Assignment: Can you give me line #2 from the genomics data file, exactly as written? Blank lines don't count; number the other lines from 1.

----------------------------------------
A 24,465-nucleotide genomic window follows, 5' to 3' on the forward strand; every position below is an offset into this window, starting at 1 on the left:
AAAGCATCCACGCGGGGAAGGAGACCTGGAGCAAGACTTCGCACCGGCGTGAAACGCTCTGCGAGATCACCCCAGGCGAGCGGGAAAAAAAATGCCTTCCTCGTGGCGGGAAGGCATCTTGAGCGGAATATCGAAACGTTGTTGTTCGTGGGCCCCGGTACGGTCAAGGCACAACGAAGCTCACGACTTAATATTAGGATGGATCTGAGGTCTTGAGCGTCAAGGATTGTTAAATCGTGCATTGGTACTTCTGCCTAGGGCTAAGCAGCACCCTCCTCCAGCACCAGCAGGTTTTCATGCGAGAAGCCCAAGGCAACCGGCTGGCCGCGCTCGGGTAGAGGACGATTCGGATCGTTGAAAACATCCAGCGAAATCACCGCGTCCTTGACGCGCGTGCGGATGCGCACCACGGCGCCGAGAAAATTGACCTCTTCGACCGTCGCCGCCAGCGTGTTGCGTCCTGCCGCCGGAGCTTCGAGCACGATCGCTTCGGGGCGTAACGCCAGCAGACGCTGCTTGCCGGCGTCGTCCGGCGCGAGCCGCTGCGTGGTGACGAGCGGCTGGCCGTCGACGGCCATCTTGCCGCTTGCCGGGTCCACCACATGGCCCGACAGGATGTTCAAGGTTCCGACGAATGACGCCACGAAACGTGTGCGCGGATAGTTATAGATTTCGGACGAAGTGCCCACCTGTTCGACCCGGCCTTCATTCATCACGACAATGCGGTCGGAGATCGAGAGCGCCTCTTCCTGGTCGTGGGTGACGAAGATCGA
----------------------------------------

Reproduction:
AAAGCATCCACGCGGGGAAGGAGACCTGGAGCAAGACTTCGCACCGGCGTGAAACGCTCTGCGAGATCACCCCAGGCGAGCGGGAAAAAAAATGCCTTCCTCGTGGCGGGAAGGCATCTTGAGCGGAATATCGAAACGTTGTTGTTCGTGGGCCCCGGTACGGTCAAGGCACAACGAAGCTCACGACTTAATATTAGGATGGATCTGAGGTCTTGAGCGTCAAGGATTGTTAAATCGTGCATTGGTACTTCTGCCTAGGGCTAAGCAGCACCCTCCTCCAGCACCAGCAGGTTTTCATGCGAGAAGCCCAAGGCAACCGGCTGGCCGCGCTCGGGTAGAGGACGATTCGGATCGTTGAAAACATCCAGCGAAATCACCGCGTCCTTGACGCGCGTGCGGATGCGCACCACGGCGCCGAGAAAATTGACCTCTTCGACCGTCGCCGCCAGCGTGTTGCGTCCTGCCGCCGGAGCTTCGAGCACGATCGCTTCGGGGCGTAACGCCAGCAGACGCTGCTTGCCGGCGTCGTCCGGCGCGAGCCGCTGCGTGGTGACGAGCGGCTGGCCGTCGACGGCCATCTTGCCGCTTGCCGGGTCCACCACATGGCCCGACAGGATGTTCAAGGTTCCGACGAATGACGCCACGAAACGTGTGCGCGGATAGTTATAGATTTCGGACGAAGTGCCCACCTGTTCGACCCGGCCTTCATTCATCACGACAATGCGGTCGGAGATCGAGAGCGCCTCTTCCTGGTCGTGGGTGACGAAGATCGA